Sadly, TCC support requires a small set of patches, which could be upstreamed. The C code is also not very clean and well-structured. A lot of comments are in russian, which does not help.

NOTE: as of 2022-12-06 a PR allowing TCC to compile a basic VM binary has beed created. However, it seems that Ol requires a binary to compile: ./repl. An issue has been created to clarify this issue.

NOTE 2: on 2022-12-10 Ol was “taken out” of the table as it requires a binary11. It is being left in this article as it could be possible to take the binary out of the compilatin chain in the future. Ol is also much smaller than the rest, so there is value and merit to it and therefore I would like to keep it here.

Owl Scheme

Owl is a functional implementation/interpretation of Scheme. It has the smallest C core of all of the implementations. It also compiles itself by interpreting the Scheme compiler.

However, Owl seems unmaintained, has some issues with its compilation (non reproducible failures) and it is also limited while not being performant (as expected).

On 2022-12-06 it was taken out from the table as it requires a binary to compile itself. The offending file is ./fasl/init.fasl.

On 2022-12-26 Owl has been readed to the list as a process to solve its bootstrapping has started12.

S7 Scheme

S7 is probalby the fastest implementation by far. It is used in snd for audo processing. It comes with a wealth of modules, most of them imprelemented in C.

It has the largest C codebase by far. It also requres a native C compiler to correctly transpile and use Scheme files. It is also very difficult (if not near impossible) to cross-compile.


It is one of the smallest, fully Schme Small compliant implementation that strives for minimalism, performance and portability.

It is however, not capable of generating native executables. Nonetheless, José, the creator/continuator of TR7 has been incredibly helpful and receptive towards my feedback.


It in Lisp implementation that conforms to the ISLisp standard. ISLisp tries to put toghether the main features of all the Lisp types/implementations. This allows Easy-ISLisp to be fairly small while very capable.

The main issue I see with Easy-ISLisp is that it is the only ISLisp implementation that is fully open, minimal and portable. This means, If we were to use it, we would be stuck with it forever. On a positive note, is is fairly stable and develpment has switched to the implementation of libraries and large utilities.


I wanted to take a look at Lua to see what a “minimal” programming language looked like. I was pleasantly surprised to see, that the reference implementation is about 20000 lines of C code. That is indeed very small!

However, we will not consider Lua for the bootstrapping compiler as its metaprogramming features are lacking compared to Scheme and Lisp. However, it is worth mentioning Fennel, a Lisp dialect based on Lua. Versions 0.5.0 or newer cannot be bootstrapped without previously generated scripts. The latest (cleanly) bootstrappable version is 0.4.2, which does run on RISC-V.


JimTCL is a small implementation of the TCL programming language. TCL is by no means minimal in terms of its implementation. However, it tends to get used in embedded environments. For that reason, I took a look at JimTCL.

It sadly uses the autosetup configuration tool, which adds a lot of weight to the bootstrapping chain. However, JimTCL is itself quite minimal and powerful, whit batteries included if necessary.

Selection of an implementation

The final selection for an implementation should be an open process. As discussed in the #ada IRC channel, a Fossil forum will be setup for those discussions.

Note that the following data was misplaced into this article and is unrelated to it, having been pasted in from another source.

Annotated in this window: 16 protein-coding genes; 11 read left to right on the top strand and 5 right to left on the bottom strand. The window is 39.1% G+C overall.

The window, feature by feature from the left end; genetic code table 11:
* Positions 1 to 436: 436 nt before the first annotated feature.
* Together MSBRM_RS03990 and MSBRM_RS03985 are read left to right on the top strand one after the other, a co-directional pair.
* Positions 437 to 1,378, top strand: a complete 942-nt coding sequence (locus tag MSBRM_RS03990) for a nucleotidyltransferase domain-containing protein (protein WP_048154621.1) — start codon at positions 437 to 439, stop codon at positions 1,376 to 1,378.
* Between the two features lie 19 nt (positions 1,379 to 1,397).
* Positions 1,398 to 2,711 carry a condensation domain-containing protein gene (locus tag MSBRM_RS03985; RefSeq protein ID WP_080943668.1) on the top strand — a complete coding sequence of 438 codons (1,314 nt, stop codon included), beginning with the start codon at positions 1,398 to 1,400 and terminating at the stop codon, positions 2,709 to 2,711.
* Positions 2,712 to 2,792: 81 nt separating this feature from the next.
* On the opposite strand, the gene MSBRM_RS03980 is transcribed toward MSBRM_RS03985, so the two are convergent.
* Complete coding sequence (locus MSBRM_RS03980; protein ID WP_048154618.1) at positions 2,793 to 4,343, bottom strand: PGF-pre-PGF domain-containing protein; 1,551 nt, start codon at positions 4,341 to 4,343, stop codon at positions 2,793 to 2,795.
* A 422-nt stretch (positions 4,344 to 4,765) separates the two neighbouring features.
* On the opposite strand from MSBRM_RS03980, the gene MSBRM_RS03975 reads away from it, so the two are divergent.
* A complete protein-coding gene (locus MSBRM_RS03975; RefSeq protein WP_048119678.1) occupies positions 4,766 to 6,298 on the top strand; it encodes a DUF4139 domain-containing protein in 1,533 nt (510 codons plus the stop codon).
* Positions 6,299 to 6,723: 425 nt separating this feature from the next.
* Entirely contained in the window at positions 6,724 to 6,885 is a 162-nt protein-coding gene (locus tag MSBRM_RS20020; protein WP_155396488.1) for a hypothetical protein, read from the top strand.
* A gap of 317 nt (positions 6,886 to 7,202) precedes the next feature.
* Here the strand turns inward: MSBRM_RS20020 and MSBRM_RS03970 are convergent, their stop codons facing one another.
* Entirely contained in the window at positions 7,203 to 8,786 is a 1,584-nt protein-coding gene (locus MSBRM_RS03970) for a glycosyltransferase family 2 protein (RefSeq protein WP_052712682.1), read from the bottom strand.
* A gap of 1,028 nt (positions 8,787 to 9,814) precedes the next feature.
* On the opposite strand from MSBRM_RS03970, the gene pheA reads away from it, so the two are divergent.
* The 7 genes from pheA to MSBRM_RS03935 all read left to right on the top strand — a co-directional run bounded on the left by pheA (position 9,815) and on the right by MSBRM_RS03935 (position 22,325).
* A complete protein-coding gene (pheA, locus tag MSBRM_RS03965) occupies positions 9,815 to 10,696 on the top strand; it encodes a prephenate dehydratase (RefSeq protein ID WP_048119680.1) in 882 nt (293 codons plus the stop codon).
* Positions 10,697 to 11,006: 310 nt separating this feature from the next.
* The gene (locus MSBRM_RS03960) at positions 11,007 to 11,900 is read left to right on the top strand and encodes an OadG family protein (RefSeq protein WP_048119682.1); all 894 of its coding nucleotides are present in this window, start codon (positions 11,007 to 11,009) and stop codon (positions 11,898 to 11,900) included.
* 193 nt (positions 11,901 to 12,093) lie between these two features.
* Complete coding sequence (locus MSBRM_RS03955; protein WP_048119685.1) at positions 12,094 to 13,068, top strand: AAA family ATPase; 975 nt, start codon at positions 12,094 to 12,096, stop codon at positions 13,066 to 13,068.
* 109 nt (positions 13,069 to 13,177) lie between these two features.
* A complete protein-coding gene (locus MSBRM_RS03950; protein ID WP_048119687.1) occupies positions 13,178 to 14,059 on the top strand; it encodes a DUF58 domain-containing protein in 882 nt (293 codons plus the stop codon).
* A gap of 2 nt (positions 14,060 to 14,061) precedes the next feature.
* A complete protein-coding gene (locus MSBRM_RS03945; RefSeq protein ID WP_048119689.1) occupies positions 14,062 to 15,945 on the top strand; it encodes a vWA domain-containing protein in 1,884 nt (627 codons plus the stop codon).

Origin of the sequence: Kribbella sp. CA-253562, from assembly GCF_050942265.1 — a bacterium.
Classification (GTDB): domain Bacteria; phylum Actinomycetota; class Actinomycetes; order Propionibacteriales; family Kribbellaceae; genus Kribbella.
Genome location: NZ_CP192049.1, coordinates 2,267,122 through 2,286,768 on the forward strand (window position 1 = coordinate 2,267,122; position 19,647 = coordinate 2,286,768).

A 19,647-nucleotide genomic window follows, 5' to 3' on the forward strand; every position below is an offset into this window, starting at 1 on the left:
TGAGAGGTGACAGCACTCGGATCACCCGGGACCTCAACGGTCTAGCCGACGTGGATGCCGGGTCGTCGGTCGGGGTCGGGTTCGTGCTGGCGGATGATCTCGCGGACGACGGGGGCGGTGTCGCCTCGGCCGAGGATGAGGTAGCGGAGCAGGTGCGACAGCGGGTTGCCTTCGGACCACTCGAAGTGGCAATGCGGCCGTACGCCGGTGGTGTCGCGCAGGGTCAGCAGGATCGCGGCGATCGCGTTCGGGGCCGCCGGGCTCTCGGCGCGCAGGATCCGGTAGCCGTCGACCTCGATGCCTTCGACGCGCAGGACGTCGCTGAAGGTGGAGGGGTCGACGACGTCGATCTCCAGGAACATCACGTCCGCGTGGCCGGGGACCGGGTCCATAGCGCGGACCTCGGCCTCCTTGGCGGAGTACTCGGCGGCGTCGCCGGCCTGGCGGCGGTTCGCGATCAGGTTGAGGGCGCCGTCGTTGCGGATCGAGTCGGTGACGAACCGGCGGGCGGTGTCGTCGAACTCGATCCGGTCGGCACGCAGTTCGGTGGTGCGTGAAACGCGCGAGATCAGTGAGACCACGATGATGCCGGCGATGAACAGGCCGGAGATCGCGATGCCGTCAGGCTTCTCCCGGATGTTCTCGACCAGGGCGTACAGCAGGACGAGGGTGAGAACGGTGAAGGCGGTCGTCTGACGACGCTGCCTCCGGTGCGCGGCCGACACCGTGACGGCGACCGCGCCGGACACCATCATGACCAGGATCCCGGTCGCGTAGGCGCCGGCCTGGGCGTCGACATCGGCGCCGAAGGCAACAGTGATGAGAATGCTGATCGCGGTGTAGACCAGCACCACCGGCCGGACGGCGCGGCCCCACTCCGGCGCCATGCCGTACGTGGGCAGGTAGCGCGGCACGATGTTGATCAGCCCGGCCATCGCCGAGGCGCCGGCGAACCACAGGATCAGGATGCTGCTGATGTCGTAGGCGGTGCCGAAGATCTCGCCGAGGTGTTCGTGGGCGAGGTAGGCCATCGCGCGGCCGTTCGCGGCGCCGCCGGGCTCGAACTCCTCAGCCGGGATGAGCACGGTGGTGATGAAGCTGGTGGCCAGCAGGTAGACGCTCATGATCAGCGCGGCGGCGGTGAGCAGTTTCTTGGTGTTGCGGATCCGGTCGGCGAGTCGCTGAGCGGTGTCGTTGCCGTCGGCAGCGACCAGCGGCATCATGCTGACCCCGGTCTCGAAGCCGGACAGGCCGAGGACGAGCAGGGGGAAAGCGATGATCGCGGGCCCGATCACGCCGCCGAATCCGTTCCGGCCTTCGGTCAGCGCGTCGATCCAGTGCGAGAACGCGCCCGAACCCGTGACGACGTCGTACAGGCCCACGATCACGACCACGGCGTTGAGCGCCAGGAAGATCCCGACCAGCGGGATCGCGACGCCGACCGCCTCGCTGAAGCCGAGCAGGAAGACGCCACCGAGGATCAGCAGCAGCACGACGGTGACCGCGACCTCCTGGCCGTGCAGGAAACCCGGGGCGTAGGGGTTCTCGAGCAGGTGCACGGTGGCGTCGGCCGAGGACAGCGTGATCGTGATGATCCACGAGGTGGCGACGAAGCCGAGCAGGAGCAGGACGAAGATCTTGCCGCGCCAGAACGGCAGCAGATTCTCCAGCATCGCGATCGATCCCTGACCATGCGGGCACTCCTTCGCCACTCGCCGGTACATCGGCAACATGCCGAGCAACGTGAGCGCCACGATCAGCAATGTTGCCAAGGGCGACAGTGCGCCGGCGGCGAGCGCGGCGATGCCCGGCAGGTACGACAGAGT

On the 2022-12-06 Owl was taken out of the table as it needs a precompiled binary to compile itself. The binary is ./fasl/init.fasl.


  1. ”Stable” refers to implementations that are mostly done and now receive bug fixes only. Though new features may be added from time to time.

  2. The performance metric is a purely indicational one, nothing to be taken seriously. 10 indicates best, 0 indicates worst. Some results have been taken from the R7RS benchmark suite.

  3. On the 2022-11-13, still to be determined.

  4. Requires a C compiler on the host.

  5. The lowest size is without all the libraries bundled.

  6. Ol requires a pregenerated FASL binary repl, therefore it is not valid. On 2022-12-26 a process to generate the repl binary from source has been started. This is expected to work with third party solutions, which would solve the bootstrapping problem. See the Github issue for more information.

  7. Requires a C compiler on the host.

  8. Requires a C compiler on the host.

  9. Generated using:

    cloc jimsh.c jim-subcmd.c jim-interactive.c utf8.c jimregexp.c jim.c jim-nosignal.c jimiocompat.{c,h} jim-subcmd.h utf8.h jimregexp.h jim.h jim-nosignal.c autosetup/ v 1.95  T=5.71 s (4.6 files/s, 9048.8 lines/s)
    Language                     files          blank        comment           code
    C                                9           6109           5994          30019
    Bourne Shell                     4            388           1028           4742
    Tcl/Tk                           8            170            621           1193
    C/C++ Header                     5            174            434            787
    SUM:                            26           6841           8077          36741
  10. Ol requires a pregenerated FASL binary repl, therefore it is not valid. On 2022-12-26 a process to generate the repl binary from source has been started. This is expected to work with third party solutions, which would solve the bootstrapping problem. See the Github issue for more information.

  11. Ol requires a pregenerated FASL binary repl, therefore it is not valid. On 2022-12-26 a process to generate the repl binary from source has been started. This is expected to work with third party solutions, which would solve the bootstrapping problem. See the Github issue for more information.

  12. Ol requires a pregenerated FASL binary repl, therefore it is not valid. On 2022-12-26 a process to generate the repl binary from source has been started. This is expected to work with third party solutions, which would solve the bootstrapping problem. See the Github issue for more information.